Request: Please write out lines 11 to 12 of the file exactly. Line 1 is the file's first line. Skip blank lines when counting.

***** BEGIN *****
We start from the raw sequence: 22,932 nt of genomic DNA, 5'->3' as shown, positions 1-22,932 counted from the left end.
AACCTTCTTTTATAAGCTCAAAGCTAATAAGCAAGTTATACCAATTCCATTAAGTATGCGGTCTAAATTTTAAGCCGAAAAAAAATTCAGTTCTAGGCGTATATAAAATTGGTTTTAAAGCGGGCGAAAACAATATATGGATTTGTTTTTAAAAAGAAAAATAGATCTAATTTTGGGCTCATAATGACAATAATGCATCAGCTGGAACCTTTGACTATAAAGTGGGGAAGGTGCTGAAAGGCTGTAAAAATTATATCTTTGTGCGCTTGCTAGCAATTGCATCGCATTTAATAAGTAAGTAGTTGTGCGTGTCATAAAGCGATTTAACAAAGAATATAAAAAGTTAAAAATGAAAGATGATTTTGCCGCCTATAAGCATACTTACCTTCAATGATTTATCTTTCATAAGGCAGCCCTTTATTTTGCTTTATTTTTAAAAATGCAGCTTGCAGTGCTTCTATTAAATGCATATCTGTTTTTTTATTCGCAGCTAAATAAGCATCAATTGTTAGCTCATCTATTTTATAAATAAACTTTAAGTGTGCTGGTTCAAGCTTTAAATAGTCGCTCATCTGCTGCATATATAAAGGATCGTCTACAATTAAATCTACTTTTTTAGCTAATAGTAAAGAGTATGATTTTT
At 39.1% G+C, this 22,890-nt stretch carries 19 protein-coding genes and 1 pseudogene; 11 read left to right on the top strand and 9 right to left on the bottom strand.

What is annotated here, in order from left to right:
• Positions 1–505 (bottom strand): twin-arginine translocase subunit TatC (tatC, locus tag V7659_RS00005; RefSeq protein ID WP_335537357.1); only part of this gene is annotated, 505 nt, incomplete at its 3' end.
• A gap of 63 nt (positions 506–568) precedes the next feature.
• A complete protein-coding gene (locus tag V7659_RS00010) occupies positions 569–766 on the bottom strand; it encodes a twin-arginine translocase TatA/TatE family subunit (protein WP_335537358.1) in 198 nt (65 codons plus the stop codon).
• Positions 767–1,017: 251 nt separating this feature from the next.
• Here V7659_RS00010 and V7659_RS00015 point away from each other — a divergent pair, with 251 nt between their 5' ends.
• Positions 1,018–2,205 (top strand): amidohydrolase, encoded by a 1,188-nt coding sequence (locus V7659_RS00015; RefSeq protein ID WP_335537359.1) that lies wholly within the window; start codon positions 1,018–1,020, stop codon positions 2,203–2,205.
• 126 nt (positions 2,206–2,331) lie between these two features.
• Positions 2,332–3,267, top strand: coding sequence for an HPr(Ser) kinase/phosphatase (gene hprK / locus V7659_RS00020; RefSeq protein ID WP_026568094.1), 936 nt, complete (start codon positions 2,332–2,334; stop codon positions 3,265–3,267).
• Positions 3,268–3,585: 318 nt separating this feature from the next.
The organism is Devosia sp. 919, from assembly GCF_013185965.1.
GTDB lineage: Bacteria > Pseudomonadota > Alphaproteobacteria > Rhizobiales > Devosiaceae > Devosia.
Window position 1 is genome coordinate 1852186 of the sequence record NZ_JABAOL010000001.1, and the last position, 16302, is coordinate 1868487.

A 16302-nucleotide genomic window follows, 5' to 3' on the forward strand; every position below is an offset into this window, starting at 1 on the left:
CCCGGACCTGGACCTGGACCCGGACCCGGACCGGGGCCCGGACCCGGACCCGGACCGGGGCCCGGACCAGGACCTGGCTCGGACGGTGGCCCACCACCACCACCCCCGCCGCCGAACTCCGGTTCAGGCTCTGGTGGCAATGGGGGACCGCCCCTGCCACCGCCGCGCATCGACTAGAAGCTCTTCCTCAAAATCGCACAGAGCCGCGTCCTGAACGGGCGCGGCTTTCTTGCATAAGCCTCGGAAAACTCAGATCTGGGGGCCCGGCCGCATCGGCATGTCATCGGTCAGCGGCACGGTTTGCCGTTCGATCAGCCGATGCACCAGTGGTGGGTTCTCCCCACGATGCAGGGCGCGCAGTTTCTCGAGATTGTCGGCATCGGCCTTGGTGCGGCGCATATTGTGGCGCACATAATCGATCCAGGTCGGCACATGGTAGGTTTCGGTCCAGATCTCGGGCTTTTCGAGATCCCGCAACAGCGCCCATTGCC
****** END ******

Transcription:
• 126 nt (positions 2,206–2,331) lie between these two features.
• Positions 2,332–3,267, top strand: coding sequence for an HPr(Ser) kinase/phosphatase (gene hprK / locus V7659_RS00020; RefSeq protein ID WP_026568094.1), 936 nt, complete (start codon positions 2,332–2,334; stop codon positions 3,265–3,267).